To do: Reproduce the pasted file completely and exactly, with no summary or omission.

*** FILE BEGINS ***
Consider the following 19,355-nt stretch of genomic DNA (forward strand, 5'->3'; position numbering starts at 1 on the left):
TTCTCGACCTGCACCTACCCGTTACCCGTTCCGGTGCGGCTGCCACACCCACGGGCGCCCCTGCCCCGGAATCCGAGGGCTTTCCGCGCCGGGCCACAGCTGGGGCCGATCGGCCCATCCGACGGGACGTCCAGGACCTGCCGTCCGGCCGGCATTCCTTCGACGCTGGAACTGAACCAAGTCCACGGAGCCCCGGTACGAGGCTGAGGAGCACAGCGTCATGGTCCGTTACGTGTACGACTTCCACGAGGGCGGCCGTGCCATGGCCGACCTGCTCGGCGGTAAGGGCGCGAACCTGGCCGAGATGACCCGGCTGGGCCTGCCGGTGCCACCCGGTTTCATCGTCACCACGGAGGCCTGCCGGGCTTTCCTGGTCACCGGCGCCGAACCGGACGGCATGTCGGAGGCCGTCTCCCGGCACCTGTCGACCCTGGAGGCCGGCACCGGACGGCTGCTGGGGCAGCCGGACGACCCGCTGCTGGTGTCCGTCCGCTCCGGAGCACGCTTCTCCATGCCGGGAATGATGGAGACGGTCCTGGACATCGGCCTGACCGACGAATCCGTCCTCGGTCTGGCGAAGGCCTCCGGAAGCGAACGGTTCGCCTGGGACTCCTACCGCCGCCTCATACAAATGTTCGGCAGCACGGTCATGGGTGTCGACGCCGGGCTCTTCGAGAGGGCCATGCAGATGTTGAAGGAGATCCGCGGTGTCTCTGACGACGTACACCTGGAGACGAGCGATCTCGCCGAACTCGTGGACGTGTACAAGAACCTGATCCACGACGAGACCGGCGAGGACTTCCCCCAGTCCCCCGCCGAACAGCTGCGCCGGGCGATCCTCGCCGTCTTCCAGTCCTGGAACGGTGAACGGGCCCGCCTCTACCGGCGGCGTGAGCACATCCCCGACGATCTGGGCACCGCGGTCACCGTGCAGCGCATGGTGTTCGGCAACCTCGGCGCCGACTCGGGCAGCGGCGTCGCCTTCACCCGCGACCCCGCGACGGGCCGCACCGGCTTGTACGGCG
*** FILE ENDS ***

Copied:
Consider the following 19,355-nt stretch of genomic DNA (forward strand, 5'->3'; position numbering starts at 1 on the left):
TTCTCGACCTGCACCTACCCGTTACCCGTTCCGGTGCGGCTGCCACACCCACGGGCGCCCCTGCCCCGGAATCCGAGGGCTTTCCGCGCCGGGCCACAGCTGGGGCCGATCGGCCCATCCGACGGGACGTCCAGGACCTGCCGTCCGGCCGGCATTCCTTCGACGCTGGAACTGAACCAAGTCCACGGAGCCCCGGTACGAGGCTGAGGAGCACAGCGTCATGGTCCGTTACGTGTACGACTTCCACGAGGGCGGCCGTGCCATGGCCGACCTGCTCGGCGGTAAGGGCGCGAACCTGGCCGAGATGACCCGGCTGGGCCTGCCGGTGCCACCCGGTTTCATCGTCACCACGGAGGCCTGCCGGGCTTTCCTGGTCACCGGCGCCGAACCGGACGGCATGTCGGAGGCCGTCTCCCGGCACCTGTCGACCCTGGAGGCCGGCACCGGACGGCTGCTGGGGCAGCCGGACGACCCGCTGCTGGTGTCCGTCCGCTCCGGAGCACGCTTCTCCATGCCGGGAATGATGGAGACGGTCCTGGACATCGGCCTGACCGACGAATCCGTCCTCGGTCTGGCGAAGGCCTCCGGAAGCGAACGGTTCGCCTGGGACTCCTACCGCCGCCTCATACAAATGTTCGGCAGCACGGTCATGGGTGTCGACGCCGGGCTCTTCGAGAGGGCCATGCAGATGTTGAAGGAGATCCGCGGTGTCTCTGACGACGTACACCTGGAGACGAGCGATCTCGCCGAACTCGTGGACGTGTACAAGAACCTGATCCACGACGAGACCGGCGAGGACTTCCCCCAGTCCCCCGCCGAACAGCTGCGCCGGGCGATCCTCGCCGTCTTCCAGTCCTGGAACGGTGAACGGGCCCGCCTCTACCGGCGGCGTGAGCACATCCCCGACGATCTGGGCACCGCGGTCACCGTGCAGCGCATGGTGTTCGGCAACCTCGGCGCCGACTCGGGCAGCGGCGTCGCCTTCACCCGCGACCCCGCGACGGGCCGCACCGGCTTGTACGGCG